Saturday, January 24, 2009

matar ka nimona | a soupy spicy curry with liquidized green peas

Matar ka nimona is a favorite recipe of all the matar (green peas) lovers and the best taste comes in winters when farm fresh tender peas are available. Frozen peas are somehow not as good, though they can be used as a substitute.

What is so great when we make nimona is winter season? In fact the flavor of tender peas is extremely rich, sweetish and minimum seasoning is needed, the taste is beyond comparison if you ask me.

matar ka nimona recipe

Whenever I use the frozen peas, I make it using onion-garlic and a bit more garam masala, so this one turns out a spicy recipe and goes well with rice or chapati. I am giving both the recipes here as both of them are different in taste and preparation.

I would tell you what a matar ka nimona is, as the name is quite unusual and it doesn't sound like a curry that it really is. I eastern UP, any curry that is cooked with a lentil paste (preferably fresh seasonal green lentils I repeat) to make a thick daal like gravy is called Nimona. So we make Harey chane (green garbanzo beans) ka nimona, kale chane ka nimona, mung ka nimona and so on. Some people even make a palak ka nimona that is simply a paste of steamed spinach leaves that makes the curry thick and creamy, some fried lentil dumplings, green peas and seasonal vegetables like cauliflowers or beans  are added to this palak ka nimona.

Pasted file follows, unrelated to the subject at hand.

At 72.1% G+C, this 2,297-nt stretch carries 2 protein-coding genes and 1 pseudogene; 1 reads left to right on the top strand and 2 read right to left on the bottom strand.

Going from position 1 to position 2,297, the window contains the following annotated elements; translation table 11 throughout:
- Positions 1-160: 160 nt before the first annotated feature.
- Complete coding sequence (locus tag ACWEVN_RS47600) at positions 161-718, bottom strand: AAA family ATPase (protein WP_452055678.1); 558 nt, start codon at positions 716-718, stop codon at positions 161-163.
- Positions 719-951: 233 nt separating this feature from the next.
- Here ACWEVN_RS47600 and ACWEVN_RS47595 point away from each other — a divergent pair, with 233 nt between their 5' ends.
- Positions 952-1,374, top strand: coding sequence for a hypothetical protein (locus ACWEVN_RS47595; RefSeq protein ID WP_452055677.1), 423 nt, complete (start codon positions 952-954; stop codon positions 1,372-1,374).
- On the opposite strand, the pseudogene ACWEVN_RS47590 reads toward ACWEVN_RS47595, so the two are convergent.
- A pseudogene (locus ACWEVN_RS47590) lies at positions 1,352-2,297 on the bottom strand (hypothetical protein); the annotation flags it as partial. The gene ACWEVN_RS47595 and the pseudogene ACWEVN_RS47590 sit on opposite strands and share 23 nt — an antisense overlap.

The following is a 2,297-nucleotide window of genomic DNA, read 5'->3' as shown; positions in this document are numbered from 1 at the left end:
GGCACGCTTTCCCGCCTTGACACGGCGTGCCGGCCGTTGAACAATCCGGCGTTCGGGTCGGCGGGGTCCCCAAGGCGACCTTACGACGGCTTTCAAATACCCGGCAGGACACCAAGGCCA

Now over to the Nimona cooked with fresh green peas...

matar ka nimona recipe

ingredients (using fresh peas)
fresh peas 1 cup
desi ghee 2 tbsp
black pepper powder 1 tsp
jeera powder 1tsp
ginger chopped 1 tbsp or more
green chillies chopped 1 tbsp
whole jeera 1 tsp
tejpatta or bay leaf 1
salt to taste


First of all put the peas, ginger and green chillies in a grinder without water and make a coarse paste so that some of the peas are left whole, keep aside.

Heat ghee in a non stick pan or a cast iron one, put in whole jeera n tejpatta, then add the ground peas paste when the jeera splutters, fry this on low heat for 5-6 mins, then add the powders. I don't use haldi so that a rich green color comes, it is optional and you can add haldi (turmeric powder) for it's medicinal values, it wont affect the taste of nimona.

Add salt and keep frying on low heat until a nice aroma mixed with the smell of ghee starts coming, add 2 cups of water. Less water if thick consistency is needed. Cover the pan and give it a boil, it is ready after 2 minutes. Garnish with chopped coriander leaves and serve hot.

The aroma and taste is so amazing that nobody can guess matar ka nimona is so simple to make, moreover, a minimum amount of masala allows the flavour of the peas to take over. The freshest green peas make the best matar ka nimona.

Since there is no onion garlic in this recipe it can be eaten on fasting days when evening meals are allowed.

Now towards the other recipe of matar ka nimona using frozen green peas. Frozen green peas don't normally have the subtle sweetness of the fresh peas and the mature peas mostly are a little more starchy than fresh ones. It needs a little more potent spicing than the fresh green pea version of matar ka nimona.

ingredients ( for the frozen peas)

frozen peas 1 cup
onions chopped 2 tbsp
ginger, garlic n green chilly (equal amounts) paste 2 tbsp
tomato paste 2 tbsp
whole jeera 1 tsp
coriander, jeera, black pepper and garan masala powder 1 tsp each
haldi powder 1 tsp
salt to taste
coriander leaves 2 tbsp
bay leaf 1
desi ghee 2-3 tbsp
boiled potatoes cubed 1/2 cup or soya nuggets soaked and squeezed 1/2 cup or paneer 1/2 cup or dry mung daal wadi fried 1/2 cup